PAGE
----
Heralding a “sea-change of who’s in power,” House Majority Leader Alice Madden and Speaker Andrew Romanoff on Wednesday hammered out a list of successes from a legislative session in which the Democrats control the House of Representatives, Senate and governor’s office in Colorado for the first time since 1960.
Specifically, special interests like the oil and gas industries, insurance and drug companies and developers are no longer running the show, Madden and Romanoff said. Instead, the state capitol has been opened to ordinary consumers and “ordinary Coloradans.”
“Day has turned night and night into day when it comes to who owns this building,” Madden said.
Their comments, including declaring the session a victory for new energy, came during an end-of-session briefing with the media on Wednesday. House Republicans, meanwhile, say they plan to wait until the session is actually over before weighing in with their formal take on the past four months. Speaker Romanoff said today he hopes to wrap up by this Friday, though the session may spill over into Monday – ending early for the third year straight.
Democrats and Republicans have had their share of disagreements this year, and numerous GOP proposals were killed. But Romanoff offered up praise for the bipartisan support for many key pieces of legislation that passed and have either already been are are expected to be signed by Gov. Bill Ritter.
“We never believed our party had some sort of magic monopoly on good bills,” Romanoff said.
Romanoff and Madden highlighted several new laws that were killed or vetoed in the past, including a multi-state purchasing pool for prescription drugs for uninsured Coloradans, which was twice vetoed by former Gov. Bill Owens. Others to make it into law this year include bills requiring hospitals to offer emergency contraception to rape victims, health care worker protections and school accountability reports.
Romanoff cited one disappointment of the session – the legislature’s failure to set up a rainy day fund to help during lean economic times. The Speaker predicts that, just as this year’s focus has been on moving aggressively forward with new energy initiatives, next year’s legislative session will tackle health care issues.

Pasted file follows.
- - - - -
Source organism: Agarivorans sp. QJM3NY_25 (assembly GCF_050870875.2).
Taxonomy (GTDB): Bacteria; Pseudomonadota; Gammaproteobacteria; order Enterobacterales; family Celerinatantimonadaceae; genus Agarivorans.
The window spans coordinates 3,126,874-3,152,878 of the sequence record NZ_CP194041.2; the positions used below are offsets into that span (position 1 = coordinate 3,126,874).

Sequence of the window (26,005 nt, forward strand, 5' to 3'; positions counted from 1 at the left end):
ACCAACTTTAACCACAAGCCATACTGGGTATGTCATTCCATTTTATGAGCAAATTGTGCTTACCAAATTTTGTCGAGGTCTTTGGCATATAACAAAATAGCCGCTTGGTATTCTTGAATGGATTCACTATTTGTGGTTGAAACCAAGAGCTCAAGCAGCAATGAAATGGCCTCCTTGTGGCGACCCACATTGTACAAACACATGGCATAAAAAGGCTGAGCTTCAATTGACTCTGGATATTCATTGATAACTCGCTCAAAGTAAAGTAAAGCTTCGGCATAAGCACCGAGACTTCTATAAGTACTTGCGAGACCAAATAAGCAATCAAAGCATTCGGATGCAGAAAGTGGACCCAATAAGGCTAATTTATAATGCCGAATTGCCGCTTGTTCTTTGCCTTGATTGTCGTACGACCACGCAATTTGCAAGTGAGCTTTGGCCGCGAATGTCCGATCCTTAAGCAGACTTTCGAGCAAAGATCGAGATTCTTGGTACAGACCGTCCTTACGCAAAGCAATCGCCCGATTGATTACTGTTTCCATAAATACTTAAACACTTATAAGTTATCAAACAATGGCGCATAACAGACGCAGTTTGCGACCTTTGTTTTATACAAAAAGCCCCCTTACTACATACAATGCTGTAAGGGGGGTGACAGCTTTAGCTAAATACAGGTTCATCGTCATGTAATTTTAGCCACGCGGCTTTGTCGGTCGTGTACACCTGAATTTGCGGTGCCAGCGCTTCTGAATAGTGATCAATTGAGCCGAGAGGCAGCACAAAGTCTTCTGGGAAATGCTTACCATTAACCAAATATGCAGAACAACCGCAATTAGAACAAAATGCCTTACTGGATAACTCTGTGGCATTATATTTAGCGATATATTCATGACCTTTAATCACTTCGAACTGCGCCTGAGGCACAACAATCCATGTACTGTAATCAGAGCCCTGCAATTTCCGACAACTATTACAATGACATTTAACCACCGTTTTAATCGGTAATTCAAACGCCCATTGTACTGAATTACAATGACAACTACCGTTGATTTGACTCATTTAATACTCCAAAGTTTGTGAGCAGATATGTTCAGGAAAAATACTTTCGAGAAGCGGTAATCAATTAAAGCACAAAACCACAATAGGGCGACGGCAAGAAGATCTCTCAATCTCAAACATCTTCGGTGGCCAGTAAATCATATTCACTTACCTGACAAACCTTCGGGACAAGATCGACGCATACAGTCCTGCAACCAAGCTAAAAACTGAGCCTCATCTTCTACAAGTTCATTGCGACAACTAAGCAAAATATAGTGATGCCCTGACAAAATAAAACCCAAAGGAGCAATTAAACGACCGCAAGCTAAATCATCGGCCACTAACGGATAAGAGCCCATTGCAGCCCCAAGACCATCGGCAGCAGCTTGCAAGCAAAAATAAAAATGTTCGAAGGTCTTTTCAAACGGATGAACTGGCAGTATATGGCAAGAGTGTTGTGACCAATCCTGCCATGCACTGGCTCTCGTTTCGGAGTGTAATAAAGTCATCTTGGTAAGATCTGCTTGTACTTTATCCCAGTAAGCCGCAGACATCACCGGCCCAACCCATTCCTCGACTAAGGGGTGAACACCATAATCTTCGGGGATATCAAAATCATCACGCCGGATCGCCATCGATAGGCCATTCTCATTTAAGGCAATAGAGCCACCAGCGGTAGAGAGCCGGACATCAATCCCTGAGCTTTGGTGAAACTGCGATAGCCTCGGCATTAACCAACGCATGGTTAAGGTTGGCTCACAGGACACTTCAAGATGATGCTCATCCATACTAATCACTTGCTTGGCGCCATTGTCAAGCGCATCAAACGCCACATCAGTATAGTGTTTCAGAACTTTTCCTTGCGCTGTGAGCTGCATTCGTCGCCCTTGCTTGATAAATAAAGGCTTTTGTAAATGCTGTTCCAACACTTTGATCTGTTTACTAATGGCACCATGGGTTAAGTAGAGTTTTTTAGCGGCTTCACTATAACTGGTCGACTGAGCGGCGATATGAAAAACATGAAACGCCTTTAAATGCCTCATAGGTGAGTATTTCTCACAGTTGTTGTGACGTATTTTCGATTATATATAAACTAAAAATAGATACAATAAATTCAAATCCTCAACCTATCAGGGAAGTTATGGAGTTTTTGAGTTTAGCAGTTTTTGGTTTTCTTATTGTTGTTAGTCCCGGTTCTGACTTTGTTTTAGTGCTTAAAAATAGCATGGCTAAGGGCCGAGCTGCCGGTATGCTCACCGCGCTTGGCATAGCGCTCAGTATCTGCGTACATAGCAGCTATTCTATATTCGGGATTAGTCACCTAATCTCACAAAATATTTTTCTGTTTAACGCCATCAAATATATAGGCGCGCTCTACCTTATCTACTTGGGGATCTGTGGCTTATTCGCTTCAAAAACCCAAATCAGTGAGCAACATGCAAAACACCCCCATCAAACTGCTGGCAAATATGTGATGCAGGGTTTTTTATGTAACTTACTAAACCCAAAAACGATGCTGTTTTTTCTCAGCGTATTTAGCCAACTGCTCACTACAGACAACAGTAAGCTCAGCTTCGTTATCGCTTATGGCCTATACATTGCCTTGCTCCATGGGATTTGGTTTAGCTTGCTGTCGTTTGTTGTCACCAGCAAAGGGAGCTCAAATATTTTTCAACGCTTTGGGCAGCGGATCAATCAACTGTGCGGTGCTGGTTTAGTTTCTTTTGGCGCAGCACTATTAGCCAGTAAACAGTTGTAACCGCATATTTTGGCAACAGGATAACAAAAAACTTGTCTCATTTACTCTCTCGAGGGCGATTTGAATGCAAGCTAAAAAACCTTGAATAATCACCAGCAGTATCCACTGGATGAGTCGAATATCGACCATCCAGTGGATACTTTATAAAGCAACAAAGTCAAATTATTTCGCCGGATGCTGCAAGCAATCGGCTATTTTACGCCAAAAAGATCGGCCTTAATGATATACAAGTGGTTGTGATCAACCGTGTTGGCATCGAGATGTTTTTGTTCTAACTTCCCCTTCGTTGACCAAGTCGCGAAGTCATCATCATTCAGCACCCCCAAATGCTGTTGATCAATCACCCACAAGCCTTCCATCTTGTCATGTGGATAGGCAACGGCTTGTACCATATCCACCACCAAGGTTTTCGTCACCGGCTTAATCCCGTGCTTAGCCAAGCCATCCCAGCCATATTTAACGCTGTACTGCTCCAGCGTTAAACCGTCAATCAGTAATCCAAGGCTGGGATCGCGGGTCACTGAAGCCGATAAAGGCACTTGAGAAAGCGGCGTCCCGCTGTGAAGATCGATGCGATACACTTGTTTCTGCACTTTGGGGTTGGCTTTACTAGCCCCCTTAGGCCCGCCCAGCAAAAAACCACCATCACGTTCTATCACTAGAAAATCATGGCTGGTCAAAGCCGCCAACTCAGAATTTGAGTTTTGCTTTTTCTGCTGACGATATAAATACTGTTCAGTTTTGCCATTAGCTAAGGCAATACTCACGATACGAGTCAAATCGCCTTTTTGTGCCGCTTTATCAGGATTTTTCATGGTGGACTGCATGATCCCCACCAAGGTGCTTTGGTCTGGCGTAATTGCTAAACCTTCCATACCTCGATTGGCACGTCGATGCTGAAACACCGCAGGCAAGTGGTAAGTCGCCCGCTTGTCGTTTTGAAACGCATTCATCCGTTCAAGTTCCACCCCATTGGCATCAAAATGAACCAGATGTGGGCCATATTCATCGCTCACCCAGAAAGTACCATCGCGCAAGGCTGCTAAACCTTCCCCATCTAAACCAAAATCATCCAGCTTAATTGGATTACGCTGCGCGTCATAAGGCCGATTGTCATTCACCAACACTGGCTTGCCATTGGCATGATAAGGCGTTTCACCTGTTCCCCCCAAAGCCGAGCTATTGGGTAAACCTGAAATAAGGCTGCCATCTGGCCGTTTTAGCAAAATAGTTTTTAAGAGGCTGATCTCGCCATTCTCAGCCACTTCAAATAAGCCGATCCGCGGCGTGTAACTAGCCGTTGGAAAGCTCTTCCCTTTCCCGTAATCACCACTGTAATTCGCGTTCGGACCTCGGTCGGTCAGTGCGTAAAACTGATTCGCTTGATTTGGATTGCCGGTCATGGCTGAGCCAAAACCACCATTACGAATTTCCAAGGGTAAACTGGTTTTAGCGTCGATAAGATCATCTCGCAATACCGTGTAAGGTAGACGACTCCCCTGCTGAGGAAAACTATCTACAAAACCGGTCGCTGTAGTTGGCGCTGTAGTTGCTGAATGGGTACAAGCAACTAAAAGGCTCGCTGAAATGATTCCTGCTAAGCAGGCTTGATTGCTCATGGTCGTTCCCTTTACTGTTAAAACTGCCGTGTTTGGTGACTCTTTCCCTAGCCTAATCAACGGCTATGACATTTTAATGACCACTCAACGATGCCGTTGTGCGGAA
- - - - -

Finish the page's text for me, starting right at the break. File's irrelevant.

One of the most enticing moments of the briefing came when Romanoff and Madden were asked to weigh in on vows by some Republicans to ensure that the public school funding bill to freeze local property-tax rates to help pay for education becomes a campaign issue in 2008. Republicans have claimed the measure is a tax increase.
Romanoff quoted Pat Buchanan (who he claims he doesn’t usually quote), quoting the old Arabian Proverb, “The dogs bark, but the caravan moves on.”
There is a season for policy setting, Romanoff said, and that is the short 120-day window that the legislature is in session. That leaves plenty of other time, he said, for campaigning.
Echoing Romanoff, Madden noted her desire for a “time-out” from campaigning. “It’s disappointing something good for kids is being set up for a campaign issue,” Madden said.
At that point, Republican Sen. Shawn Mitchell, who was sitting in the audience, got up and left.
Cara DeGette is a senior fellow at Colorado Confidential, and a columnist and contributing editor at the Colorado Springs Independent. E-mail her at firstname.lastname@example.org